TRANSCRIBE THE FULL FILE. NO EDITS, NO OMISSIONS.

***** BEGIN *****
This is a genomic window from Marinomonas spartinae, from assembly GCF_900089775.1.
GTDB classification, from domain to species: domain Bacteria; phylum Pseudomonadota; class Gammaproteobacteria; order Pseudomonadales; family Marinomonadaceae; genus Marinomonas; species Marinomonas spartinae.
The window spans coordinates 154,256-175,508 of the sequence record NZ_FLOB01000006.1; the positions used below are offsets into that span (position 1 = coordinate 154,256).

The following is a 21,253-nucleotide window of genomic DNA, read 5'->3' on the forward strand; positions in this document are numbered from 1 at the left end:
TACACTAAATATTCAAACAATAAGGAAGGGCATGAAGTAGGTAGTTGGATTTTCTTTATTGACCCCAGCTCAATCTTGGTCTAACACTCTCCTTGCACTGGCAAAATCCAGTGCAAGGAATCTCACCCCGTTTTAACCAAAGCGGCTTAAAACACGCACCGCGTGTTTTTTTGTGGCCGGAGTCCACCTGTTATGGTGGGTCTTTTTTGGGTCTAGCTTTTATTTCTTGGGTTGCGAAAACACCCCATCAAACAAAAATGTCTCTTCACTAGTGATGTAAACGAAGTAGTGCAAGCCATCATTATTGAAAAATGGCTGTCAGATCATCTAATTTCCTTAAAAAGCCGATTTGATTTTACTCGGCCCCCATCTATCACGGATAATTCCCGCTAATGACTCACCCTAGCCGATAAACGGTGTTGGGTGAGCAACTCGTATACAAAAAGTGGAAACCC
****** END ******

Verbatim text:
This is a genomic window from Marinomonas spartinae, from assembly GCF_900089775.1.
GTDB classification, from domain to species: domain Bacteria; phylum Pseudomonadota; class Gammaproteobacteria; order Pseudomonadales; family Marinomonadaceae; genus Marinomonas; species Marinomonas spartinae.
The window spans coordinates 154,256-175,508 of the sequence record NZ_FLOB01000006.1; the positions used below are offsets into that span (position 1 = coordinate 154,256).

The following is a 21,253-nucleotide window of genomic DNA, read 5'->3' on the forward strand; positions in this document are numbered from 1 at the left end:
TACACTAAATATTCAAACAATAAGGAAGGGCATGAAGTAGGTAGTTGGATTTTCTTTATTGACCCCAGCTCAATCTTGGTCTAACACTCTCCTTGCACTGGCAAAATCCAGTGCAAGGAATCTCACCCCGTTTTAACCAAAGCGGCTTAAAACACGCACCGCGTGTTTTTTTGTGGCCGGAGTCCACCTGTTATGGTGGGTCTTTTTTGGGTCTAGCTTTTATTTCTTGGGTTGCGAAAACACCCCATCAAACAAAAATGTCTCTTCACTAGTGATGTAAACGAAGTAGTGCAAGCCATCATTATTGAAAAATGGCTGTCAGATCATCTAATTTCCTTAAAAAGCCGATTTGATTTTACTCGGCCCCCATCTATCACGGATAATTCCCGCTAATGACTCACCCTAGCCGATAAACGGTGTTGGGTGAGCAACTCGTATACAAAAAGTGGAAACCC